@lightweight Religion is related to what we value as a collective. If we drop the religion that got us here, I'm afraid that we have a long way to fall. How can we tell what we should value other than from the accumilated learning of the past?

@liamdiprose I think it's a mistake to think that religion has ever reflected our values or our direction. It has, at best, followed very very slowly. I'd argue it only had relevance when we were desperately ignorant of the world in which we exist. It is increasingly at odds with everything we're learning about the world, and its credibility among the incredulous drops with every new verified scientific discovery. I don't think religion offers society anything of real value.

@lightweight My definition for religion is more general than the traditional ones. Humans need to have meaning/values and will organise around them. It's not whether religion is good or bad, but a choice of which one (or "ones" - provided they are compatible).

@liamdiprose I tend to think that religion is organised for the purpose of controlling large numbers of people. Really insightful, dedicated thinkers tend to eschew religions, although historically, they were forced by religious theocracies & general religious prejudice to claim affiliation to the prevalent religion of the day where ever they were. I personally have no inherent respect for religion, nor do I think it particularly useful or necessary for 'social direction' or cultural coherence.

@liamdiprose to clarify - I think religion is used by small numbers of people to control large numbers. In some cases, their exploitation of the masses is unintentional, but I think generally, those who "control" a religion (e.g. L Ron Hubbard) are doing it for their own power/gain.


@lightweight Yes, I hate the control that had as well. It's a defilement of what is supposed to be good and true. It happens, no matter what religion. Socialism, Capitalism. A good question is how do we engineer a religion that is good and incorruptible?

@liamdiprose we don't. We recognise that religion is entirely unnecessary. Government is bad enough but at least it can, in theory, be based on scientific methods and evidence. It's clear that religion is not required for a "good" society (in fact, the evidence is clear: religion is contra-indicated on that score!). Without religion, people can be 'spiritual' if they want, but humanity has definitely proven itself incapable of handling religion. It's 'proprietary software for the mind'.

@liamdiprose also, I think it's important to be clear on this: I think that blind faith (and lack of skepticism) cannot be held as a virtue, as it is in many societies (including the one in which I was raised). I see it as a fundamental character flaw.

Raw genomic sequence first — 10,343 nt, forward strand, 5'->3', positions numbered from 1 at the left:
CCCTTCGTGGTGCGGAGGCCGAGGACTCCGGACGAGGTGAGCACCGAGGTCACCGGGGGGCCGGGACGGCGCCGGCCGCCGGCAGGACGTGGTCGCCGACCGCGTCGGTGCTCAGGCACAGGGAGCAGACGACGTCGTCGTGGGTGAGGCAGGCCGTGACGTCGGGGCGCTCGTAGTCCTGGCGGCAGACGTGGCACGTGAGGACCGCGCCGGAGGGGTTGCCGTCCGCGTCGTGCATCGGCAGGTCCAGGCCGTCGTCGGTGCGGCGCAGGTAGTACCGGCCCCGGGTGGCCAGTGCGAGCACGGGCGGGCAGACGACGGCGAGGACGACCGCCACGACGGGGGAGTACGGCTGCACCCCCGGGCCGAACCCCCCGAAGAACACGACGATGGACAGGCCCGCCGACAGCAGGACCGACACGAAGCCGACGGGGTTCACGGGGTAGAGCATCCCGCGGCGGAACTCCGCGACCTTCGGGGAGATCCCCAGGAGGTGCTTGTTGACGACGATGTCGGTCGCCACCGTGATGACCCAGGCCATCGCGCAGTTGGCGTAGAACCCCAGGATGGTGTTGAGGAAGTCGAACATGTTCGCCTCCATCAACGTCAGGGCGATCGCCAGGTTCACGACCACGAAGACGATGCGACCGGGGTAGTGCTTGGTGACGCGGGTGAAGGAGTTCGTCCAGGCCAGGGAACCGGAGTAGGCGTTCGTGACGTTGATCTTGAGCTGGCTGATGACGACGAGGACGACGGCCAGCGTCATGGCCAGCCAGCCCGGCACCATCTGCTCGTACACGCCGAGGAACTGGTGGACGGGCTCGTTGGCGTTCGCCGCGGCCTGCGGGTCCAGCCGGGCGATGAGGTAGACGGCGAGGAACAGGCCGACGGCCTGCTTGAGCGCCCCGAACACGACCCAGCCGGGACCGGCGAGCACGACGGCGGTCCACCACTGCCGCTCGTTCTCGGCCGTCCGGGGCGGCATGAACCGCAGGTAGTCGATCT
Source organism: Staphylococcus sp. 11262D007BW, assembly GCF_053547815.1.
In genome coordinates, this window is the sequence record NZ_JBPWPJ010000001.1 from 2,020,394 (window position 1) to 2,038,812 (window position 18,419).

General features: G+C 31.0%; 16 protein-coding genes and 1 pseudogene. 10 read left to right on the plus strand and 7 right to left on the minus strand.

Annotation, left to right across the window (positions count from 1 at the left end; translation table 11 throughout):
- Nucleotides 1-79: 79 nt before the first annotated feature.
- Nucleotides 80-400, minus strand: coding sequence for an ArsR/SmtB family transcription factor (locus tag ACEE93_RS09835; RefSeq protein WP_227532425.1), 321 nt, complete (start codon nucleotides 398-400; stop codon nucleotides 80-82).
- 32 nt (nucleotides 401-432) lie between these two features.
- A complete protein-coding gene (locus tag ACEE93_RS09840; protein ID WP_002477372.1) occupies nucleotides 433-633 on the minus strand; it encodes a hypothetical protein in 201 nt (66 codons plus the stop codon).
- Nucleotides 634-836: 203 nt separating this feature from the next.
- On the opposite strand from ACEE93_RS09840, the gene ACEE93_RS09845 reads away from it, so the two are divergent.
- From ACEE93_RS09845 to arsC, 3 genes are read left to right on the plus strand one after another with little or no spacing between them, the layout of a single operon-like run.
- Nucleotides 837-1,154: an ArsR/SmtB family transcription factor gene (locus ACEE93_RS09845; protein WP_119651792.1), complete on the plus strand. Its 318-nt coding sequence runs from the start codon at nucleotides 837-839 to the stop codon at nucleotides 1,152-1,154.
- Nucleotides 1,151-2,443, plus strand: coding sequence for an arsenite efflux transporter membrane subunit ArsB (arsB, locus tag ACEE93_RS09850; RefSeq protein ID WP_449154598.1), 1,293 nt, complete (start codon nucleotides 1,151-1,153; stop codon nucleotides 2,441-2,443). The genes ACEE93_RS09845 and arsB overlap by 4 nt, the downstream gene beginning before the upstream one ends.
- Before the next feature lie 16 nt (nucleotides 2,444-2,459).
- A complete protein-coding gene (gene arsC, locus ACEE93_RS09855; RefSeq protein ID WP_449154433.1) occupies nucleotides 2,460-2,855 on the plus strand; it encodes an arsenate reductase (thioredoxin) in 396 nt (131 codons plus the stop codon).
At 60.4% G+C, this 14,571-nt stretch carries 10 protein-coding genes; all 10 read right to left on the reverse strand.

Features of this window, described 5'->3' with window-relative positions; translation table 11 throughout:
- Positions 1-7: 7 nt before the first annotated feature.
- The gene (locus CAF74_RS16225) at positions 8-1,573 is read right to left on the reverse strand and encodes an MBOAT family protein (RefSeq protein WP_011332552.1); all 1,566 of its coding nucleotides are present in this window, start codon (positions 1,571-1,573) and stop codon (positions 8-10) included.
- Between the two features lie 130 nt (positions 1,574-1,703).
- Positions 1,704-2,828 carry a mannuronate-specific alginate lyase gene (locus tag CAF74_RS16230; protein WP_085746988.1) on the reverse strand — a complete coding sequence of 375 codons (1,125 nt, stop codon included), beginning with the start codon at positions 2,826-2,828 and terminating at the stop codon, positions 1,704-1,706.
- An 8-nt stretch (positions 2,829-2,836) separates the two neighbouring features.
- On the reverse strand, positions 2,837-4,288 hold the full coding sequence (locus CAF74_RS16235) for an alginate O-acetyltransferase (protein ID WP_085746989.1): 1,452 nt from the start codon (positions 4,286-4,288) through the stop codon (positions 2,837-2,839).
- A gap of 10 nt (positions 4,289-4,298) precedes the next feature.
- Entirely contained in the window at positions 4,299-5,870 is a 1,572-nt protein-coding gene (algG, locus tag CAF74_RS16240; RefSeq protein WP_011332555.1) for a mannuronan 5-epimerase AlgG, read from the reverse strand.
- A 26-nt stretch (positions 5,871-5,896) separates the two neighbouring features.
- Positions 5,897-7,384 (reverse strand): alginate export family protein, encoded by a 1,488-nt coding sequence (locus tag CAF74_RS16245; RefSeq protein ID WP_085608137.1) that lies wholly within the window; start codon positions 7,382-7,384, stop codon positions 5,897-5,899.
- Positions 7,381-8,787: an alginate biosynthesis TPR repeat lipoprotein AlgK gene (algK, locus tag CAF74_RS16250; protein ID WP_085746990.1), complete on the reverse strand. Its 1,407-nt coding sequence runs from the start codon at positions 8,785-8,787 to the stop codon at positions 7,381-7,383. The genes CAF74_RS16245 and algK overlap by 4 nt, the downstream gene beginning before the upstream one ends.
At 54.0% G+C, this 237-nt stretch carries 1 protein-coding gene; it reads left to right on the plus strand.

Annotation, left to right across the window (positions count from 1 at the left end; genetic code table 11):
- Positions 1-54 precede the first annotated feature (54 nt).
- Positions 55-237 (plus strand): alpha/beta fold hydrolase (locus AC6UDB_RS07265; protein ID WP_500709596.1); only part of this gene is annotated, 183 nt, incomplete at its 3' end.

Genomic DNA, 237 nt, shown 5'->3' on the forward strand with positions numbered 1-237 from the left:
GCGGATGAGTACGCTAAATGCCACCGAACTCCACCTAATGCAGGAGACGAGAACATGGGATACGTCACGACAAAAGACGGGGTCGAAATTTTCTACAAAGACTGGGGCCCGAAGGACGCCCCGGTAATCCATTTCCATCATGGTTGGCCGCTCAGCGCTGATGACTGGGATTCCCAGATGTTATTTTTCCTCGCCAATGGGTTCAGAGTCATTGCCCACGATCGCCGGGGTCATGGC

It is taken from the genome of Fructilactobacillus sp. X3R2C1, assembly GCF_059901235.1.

@lightweight I don't think those people could be saved from the start. You cant force them to be intelligent, you just have to hope they adopt a religion that leads them to be a good citizen.

@lightweight Re: blind faith. Every step into the future is blind, and hope gives a reason to be happy.

@lightweight I agree that the smaller the better, but none just can't exist. If we want a society that gets along, we need at least the 10 commandments. You can't scientifically derive them, you need to choose and agree on some values. Religion is just software for the mind, since even open source is controlled by someone. (And a "fork" in this case means war)

@liamdiprose Look carefully at the 10 commandments. How many are even relevant today? Societies have arrived at the crucial substance of the commandments independently in every case. The Bible is nothing special - and it clouds the waters at every turn with irrelevancies. As I see it, the only ones who benefit from religion are those who are completely at odds with society, and are unable to think rationally. That is, I hope, a very small (and shrinking) segment of society.

@lightweight When I brought up the 10, I was really thinking of the don't kill, don't steal, and don't commit adultery. They are (some of) the minimum laws for a society to perpetuate. They're rational, but there is no scientific method that can tell you that life is better than death, ownership and stable marriage are good things, because science has no bias by design. These are values that we all must agree to together.

@liamdiprose Yes, and nearly all societies, regardless of prevalent religion (or non), has arrived at those rules independently. As such, it's rational to suggest that those rules are sensible without needing to resort to religion. On the contrary, when societies reject those values, it's generally because of/justified by their religion.

@lightweight What I'm saying is that these shared values *is* the religion - albeit a very basic one. Society and religion go hand in hand. Without a religion, you have no society.

I very much agree that our values should be based off rational thought and use science where we can. But there are some questions that science can't answer, and they are very hard to answer.

I believe we need to rely on the documented past in order to know what works for us. Ages of trial and error.

@liamdiprose ok, I guess then that we have different definitions of 'religion'. For me, in general, religion means 'theism" (yes, there're notable exceptions, but that's what most people imply)... which implies blind faith. That's where I diverge (and withhold respect) from the idea of religion. There are cultures, social mores, morals, ethics, and those have nothing to do with religion inherently, although some people think religion determines them. I think it's the other way around.

@lightweight So religion for you is strictly the worship of God. Ok.

Gods come in many forms: Money, social power, technology; pretty much anything you can dedicate your life to. The reason people worship "the one true God who is in heaven" is because it sets them free of the man-made Gods, which are traps and unreliable. The true God is maximally Good, and abstract beyond our understanding - by definition. Even "concept" falls short.

How do we know if a certain moral or ethic is good?